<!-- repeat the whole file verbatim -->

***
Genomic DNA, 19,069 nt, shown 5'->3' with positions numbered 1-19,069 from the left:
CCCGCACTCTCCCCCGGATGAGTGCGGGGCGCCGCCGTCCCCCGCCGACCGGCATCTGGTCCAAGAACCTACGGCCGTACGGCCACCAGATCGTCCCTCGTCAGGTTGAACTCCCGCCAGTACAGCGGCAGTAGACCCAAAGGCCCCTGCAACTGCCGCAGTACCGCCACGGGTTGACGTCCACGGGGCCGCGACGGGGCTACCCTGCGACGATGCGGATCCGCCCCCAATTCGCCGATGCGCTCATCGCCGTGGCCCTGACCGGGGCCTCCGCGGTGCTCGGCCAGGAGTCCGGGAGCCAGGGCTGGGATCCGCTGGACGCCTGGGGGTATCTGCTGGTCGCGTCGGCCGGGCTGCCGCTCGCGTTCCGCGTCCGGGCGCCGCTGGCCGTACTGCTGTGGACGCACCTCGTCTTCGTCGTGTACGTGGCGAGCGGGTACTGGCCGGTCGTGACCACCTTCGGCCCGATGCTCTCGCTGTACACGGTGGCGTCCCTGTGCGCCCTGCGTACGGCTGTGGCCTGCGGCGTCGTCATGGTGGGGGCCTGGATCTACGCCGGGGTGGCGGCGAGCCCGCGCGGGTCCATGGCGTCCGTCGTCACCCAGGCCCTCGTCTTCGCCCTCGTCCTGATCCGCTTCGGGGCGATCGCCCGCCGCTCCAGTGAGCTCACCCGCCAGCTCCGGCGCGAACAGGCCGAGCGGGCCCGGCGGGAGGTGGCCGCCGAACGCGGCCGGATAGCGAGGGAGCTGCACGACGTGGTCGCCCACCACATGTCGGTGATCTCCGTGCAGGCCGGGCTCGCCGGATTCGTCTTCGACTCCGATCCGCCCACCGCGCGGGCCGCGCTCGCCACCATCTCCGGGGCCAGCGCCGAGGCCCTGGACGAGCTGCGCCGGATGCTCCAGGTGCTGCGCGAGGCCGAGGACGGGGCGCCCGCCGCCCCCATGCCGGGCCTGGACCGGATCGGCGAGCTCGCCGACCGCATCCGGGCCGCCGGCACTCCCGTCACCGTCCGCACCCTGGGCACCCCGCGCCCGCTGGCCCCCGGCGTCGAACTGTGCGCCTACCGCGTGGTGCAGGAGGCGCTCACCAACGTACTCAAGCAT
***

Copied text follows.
Genomic DNA, 19,069 nt, shown 5'->3' with positions numbered 1-19,069 from the left:
CCCGCACTCTCCCCCGGATGAGTGCGGGGCGCCGCCGTCCCCCGCCGACCGGCATCTGGTCCAAGAACCTACGGCCGTACGGCCACCAGATCGTCCCTCGTCAGGTTGAACTCCCGCCAGTACAGCGGCAGTAGACCCAAAGGCCCCTGCAACTGCCGCAGTACCGCCACGGGTTGACGTCCACGGGGCCGCGACGGGGCTACCCTGCGACGATGCGGATCCGCCCCCAATTCGCCGATGCGCTCATCGCCGTGGCCCTGACCGGGGCCTCCGCGGTGCTCGGCCAGGAGTCCGGGAGCCAGGGCTGGGATCCGCTGGACGCCTGGGGGTATCTGCTGGTCGCGTCGGCCGGGCTGCCGCTCGCGTTCCGCGTCCGGGCGCCGCTGGCCGTACTGCTGTGGACGCACCTCGTCTTCGTCGTGTACGTGGCGAGCGGGTACTGGCCGGTCGTGACCACCTTCGGCCCGATGCTCTCGCTGTACACGGTGGCGTCCCTGTGCGCCCTGCGTACGGCTGTGGCCTGCGGCGTCGTCATGGTGGGGGCCTGGATCTACGCCGGGGTGGCGGCGAGCCCGCGCGGGTCCATGGCGTCCGTCGTCACCCAGGCCCTCGTCTTCGCCCTCGTCCTGATCCGCTTCGGGGCGATCGCCCGCCGCTCCAGTGAGCTCACCCGCCAGCTCCGGCGCGAACAGGCCGAGCGGGCCCGGCGGGAGGTGGCCGCCGAACGCGGCCGGATAGCGAGGGAGCTGCACGACGTGGTCGCCCACCACATGTCGGTGATCTCCGTGCAGGCCGGGCTCGCCGGATTCGTCTTCGACTCCGATCCGCCCACCGCGCGGGCCGCGCTCGCCACCATCTCCGGGGCCAGCGCCGAGGCCCTGGACGAGCTGCGCCGGATGCTCCAGGTGCTGCGCGAGGCCGAGGACGGGGCGCCCGCCGCCCCCATGCCGGGCCTGGACCGGATCGGCGAGCTCGCCGACCGCATCCGGGCCGCCGGCACTCCCGTCACCGTCCGCACCCTGGGCACCCCGCGCCCGCTGGCCCCCGGCGTCGAACTGTGCGCCTACCGCGTGGTGCAGGAGGCGCTCACCAACGTACTCAAGCAT